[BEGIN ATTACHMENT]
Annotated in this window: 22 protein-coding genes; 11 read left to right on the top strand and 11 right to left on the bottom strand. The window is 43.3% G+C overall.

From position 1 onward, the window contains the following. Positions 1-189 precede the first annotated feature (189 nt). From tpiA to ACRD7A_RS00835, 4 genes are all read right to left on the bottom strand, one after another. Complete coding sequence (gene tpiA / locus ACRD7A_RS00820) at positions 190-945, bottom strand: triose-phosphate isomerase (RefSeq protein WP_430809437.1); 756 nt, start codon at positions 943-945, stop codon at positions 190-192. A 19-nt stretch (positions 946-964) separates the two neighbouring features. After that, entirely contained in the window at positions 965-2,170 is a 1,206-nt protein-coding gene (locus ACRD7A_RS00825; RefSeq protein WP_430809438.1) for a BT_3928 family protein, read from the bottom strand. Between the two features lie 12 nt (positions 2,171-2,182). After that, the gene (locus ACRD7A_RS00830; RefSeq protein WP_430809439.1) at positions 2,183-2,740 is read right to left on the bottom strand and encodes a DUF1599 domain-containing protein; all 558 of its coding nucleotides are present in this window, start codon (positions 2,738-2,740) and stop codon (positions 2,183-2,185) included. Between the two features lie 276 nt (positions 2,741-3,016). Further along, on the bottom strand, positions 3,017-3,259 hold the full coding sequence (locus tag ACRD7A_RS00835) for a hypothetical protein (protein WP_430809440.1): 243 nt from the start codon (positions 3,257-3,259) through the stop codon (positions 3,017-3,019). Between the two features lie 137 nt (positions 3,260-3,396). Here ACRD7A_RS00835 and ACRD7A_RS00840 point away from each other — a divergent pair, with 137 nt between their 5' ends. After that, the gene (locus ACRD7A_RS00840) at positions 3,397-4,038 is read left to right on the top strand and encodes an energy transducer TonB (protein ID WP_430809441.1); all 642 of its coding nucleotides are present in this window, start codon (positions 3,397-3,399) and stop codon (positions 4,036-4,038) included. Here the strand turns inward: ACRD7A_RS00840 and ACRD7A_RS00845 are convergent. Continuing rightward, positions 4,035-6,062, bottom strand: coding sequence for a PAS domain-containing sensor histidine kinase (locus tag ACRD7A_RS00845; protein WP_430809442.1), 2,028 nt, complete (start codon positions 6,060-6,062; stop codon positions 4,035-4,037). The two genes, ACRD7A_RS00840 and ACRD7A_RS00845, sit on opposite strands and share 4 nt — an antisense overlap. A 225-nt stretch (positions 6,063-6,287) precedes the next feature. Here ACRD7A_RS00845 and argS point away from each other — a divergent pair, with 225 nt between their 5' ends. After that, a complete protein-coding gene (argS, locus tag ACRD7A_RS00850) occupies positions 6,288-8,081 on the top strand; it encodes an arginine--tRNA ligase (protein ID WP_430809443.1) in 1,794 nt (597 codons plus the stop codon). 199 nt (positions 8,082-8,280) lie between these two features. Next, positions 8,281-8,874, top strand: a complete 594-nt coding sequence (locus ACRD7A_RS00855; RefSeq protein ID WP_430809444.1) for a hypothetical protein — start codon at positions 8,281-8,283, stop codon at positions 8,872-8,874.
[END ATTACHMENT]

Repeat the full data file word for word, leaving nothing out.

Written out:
Annotated in this window: 22 protein-coding genes; 11 read left to right on the top strand and 11 right to left on the bottom strand. The window is 43.3% G+C overall.

From position 1 onward, the window contains the following. Positions 1-189 precede the first annotated feature (189 nt). From tpiA to ACRD7A_RS00835, 4 genes are all read right to left on the bottom strand, one after another. Complete coding sequence (gene tpiA / locus ACRD7A_RS00820) at positions 190-945, bottom strand: triose-phosphate isomerase (RefSeq protein WP_430809437.1); 756 nt, start codon at positions 943-945, stop codon at positions 190-192. A 19-nt stretch (positions 946-964) separates the two neighbouring features. After that, entirely contained in the window at positions 965-2,170 is a 1,206-nt protein-coding gene (locus ACRD7A_RS00825; RefSeq protein WP_430809438.1) for a BT_3928 family protein, read from the bottom strand. Between the two features lie 12 nt (positions 2,171-2,182). After that, the gene (locus ACRD7A_RS00830; RefSeq protein WP_430809439.1) at positions 2,183-2,740 is read right to left on the bottom strand and encodes a DUF1599 domain-containing protein; all 558 of its coding nucleotides are present in this window, start codon (positions 2,738-2,740) and stop codon (positions 2,183-2,185) included. Between the two features lie 276 nt (positions 2,741-3,016). Further along, on the bottom strand, positions 3,017-3,259 hold the full coding sequence (locus tag ACRD7A_RS00835) for a hypothetical protein (protein WP_430809440.1): 243 nt from the start codon (positions 3,257-3,259) through the stop codon (positions 3,017-3,019). Between the two features lie 137 nt (positions 3,260-3,396). Here ACRD7A_RS00835 and ACRD7A_RS00840 point away from each other — a divergent pair, with 137 nt between their 5' ends. After that, the gene (locus ACRD7A_RS00840) at positions 3,397-4,038 is read left to right on the top strand and encodes an energy transducer TonB (protein ID WP_430809441.1); all 642 of its coding nucleotides are present in this window, start codon (positions 3,397-3,399) and stop codon (positions 4,036-4,038) included. Here the strand turns inward: ACRD7A_RS00840 and ACRD7A_RS00845 are convergent. Continuing rightward, positions 4,035-6,062, bottom strand: coding sequence for a PAS domain-containing sensor histidine kinase (locus tag ACRD7A_RS00845; protein WP_430809442.1), 2,028 nt, complete (start codon positions 6,060-6,062; stop codon positions 4,035-4,037). The two genes, ACRD7A_RS00840 and ACRD7A_RS00845, sit on opposite strands and share 4 nt — an antisense overlap. A 225-nt stretch (positions 6,063-6,287) precedes the next feature. Here ACRD7A_RS00845 and argS point away from each other — a divergent pair, with 225 nt between their 5' ends. After that, a complete protein-coding gene (argS, locus tag ACRD7A_RS00850) occupies positions 6,288-8,081 on the top strand; it encodes an arginine--tRNA ligase (protein ID WP_430809443.1) in 1,794 nt (597 codons plus the stop codon). 199 nt (positions 8,082-8,280) lie between these two features. Next, positions 8,281-8,874, top strand: a complete 594-nt coding sequence (locus ACRD7A_RS00855; RefSeq protein ID WP_430809444.1) for a hypothetical protein — start codon at positions 8,281-8,283, stop codon at positions 8,872-8,874.